Students Who Have a Declared Major

Students who have a declared major and are affiliated with a specific college usually seek the assistance of their faculty advisor or the Assistant Dean of their own college, but if in transition, students are welcome to consult with professionals from the University Studies Program for referral to the appropriate office. Advisors in the University Studies Program are happy to assist students who are considering a change of major from one UD college to another and want more information on opportunities available to them.

Graduate Advisement

Graduate students usually work one-to-one with their faculty advisor or thesis/dissertation director. In some departments, the student’s thesis/dissertation committee members may also provide advisement. The graduate student’s advisor is generally agreed upon at the time of admission or soon after.

Advisement for Continuing Education Students

The Division of Professional and Continuing Studies ACCESS Center provides academic advisement, career exploration and assessment, and registration assistance to current and prospective Continuing Education students, as well as members of the community. In-person, telephone and video conference appointments may be arranged by calling 302-831-8843.

Maximize Your Academic Performance

The Office of Academic Enrichment (OAE) offers activities that provide undergraduates with extensive academic assistance through tutoring in multiple formats, academic success and study skills workshops, and one-on-one academic support, including referral assistance, throughout the year. These programs and activities are designed to help students maximize their academic performance while pursuing degree programs.

ACADEMIC SUPPORT: OAE professionals are available to meet individually with students to assess their current academic strategies and to assist in identifying supportive resources at the University of Delaware. In addition, in-person and online study skills/time management workshops are offered to assist students in developing and strengthening college-level strategies for academic success.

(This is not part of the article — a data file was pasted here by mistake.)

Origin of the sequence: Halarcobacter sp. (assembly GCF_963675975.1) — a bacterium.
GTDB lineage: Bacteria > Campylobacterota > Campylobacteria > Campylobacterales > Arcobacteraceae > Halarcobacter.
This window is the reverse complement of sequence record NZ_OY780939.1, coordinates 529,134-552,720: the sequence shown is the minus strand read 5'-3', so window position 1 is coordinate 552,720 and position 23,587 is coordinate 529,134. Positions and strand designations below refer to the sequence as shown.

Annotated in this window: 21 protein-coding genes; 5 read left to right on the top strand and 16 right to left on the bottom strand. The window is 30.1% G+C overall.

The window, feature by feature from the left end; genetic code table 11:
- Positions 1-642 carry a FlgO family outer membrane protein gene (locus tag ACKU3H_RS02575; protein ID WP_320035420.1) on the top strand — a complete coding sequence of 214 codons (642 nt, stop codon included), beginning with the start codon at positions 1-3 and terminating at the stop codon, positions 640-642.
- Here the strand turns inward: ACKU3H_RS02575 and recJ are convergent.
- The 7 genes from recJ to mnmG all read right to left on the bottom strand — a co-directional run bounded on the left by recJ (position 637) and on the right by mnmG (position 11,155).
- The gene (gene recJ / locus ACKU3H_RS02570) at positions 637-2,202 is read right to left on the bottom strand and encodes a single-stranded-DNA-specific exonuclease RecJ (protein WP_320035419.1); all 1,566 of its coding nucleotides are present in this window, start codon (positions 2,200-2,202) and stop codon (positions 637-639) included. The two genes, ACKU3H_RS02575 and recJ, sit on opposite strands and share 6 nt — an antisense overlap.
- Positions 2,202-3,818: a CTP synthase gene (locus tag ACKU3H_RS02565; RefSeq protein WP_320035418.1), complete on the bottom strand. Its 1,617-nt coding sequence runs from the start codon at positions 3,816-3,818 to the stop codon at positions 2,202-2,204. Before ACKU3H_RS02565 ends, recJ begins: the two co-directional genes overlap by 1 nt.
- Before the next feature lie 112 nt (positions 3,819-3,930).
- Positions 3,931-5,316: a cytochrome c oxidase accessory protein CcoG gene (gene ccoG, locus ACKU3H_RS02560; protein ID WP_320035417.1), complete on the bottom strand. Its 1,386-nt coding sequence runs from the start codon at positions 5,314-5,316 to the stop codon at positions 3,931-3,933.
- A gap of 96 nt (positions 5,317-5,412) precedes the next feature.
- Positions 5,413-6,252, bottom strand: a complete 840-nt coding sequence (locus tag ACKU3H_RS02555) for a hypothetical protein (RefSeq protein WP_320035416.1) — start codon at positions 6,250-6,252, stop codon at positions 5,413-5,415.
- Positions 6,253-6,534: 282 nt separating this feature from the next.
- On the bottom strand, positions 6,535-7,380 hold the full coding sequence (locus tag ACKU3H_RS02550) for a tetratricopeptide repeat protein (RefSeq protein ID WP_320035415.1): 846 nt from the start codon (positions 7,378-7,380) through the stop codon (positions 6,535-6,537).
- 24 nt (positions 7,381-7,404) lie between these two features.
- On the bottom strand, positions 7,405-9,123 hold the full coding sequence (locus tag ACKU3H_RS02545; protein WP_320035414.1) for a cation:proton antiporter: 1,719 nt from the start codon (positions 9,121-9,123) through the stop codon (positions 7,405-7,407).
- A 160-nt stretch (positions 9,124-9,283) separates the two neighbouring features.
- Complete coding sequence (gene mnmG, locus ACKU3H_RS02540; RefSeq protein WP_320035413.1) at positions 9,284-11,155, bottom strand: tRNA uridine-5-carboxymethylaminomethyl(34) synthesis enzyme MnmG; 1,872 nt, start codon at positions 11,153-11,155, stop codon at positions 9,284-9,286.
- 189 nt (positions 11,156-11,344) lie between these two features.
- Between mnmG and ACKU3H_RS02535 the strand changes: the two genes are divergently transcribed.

TUTORIAL SERVICES: Free drop-in and group tutoring/supplemental instruction are available in a wide range of subject areas. All tutors have faculty recommendations and are screened by the OAE. In addition to the services mentioned above, the OAE provides a directory of tutors for students who wish to select and pay for their own tutors.

GET READY PROGRAM: Coordinated by the Office of Academic Enrichment, Get Ready is a five-week program for students conditionally admitted to UD who will benefit from specialized peer mentoring and professional academic support while earning college credits over the summer. Students in the Get Ready program will prepare for the academic rigors of UD by getting a head start on reading & writing comprehension, math and study skills. Each student will be registered for two one-credit online classes held over a four-week period, and will complete the Get Ready program with a final, one-week on-campus program to orient students to campus and prepare them to be successful in higher education.

For more information, visit:

Need Help With Math?

The Math Tutorial Site provides free tutorial assistance and other resources for students of Intermediate Algebra (MATH 010 ), most one hundred level math courses and Calculus (MATH 221 , MATH 241 ). The Tutorial Site provides math problem assistance (limited tutorial assistance in mathematics by qualified undergraduate students, and graduate students). It also has solution manuals to most of the math textbooks of courses mentioned above, and a library of Algebra, Precalculus, and Calculus textbooks. The Tutorial Site is located in 106 Ewing Hall. Students who would like information about private math tutors should contact the Academic Enrichment Center at (302) 831-2805.

Improve Your Writing Skills

The University Writing Center offers individualized writing consultations. Student writers at any level and from any discipline may use the center at no charge. Center tutors are prepared to discuss any aspect of writing. They can help writers decide on topics, how to organize information, revise a draft, document sources or self-edit. In addition, the center offers advice on prewriting strategies, essay exams, documentation styles and thesis or dissertation writing.

The Writing Center is located in 016 Memorial Hall and the Multimedia Center in 017 Morris Library. Students make an appointments by visiting

Supporting The Academic Success Of All Students

The University is committed to creating an educational community that is intellectually, culturally, and socially diverse, enriched by the contributions and full participation of people from different backgrounds. As part of its strong commitment to support a diverse student population, the University offers a number of programs and services for students in particular fields of study. These programs have been highly successful in supporting the success of students from underrepresented groups and those who face challenging social, economic, educational, or other life circumstances.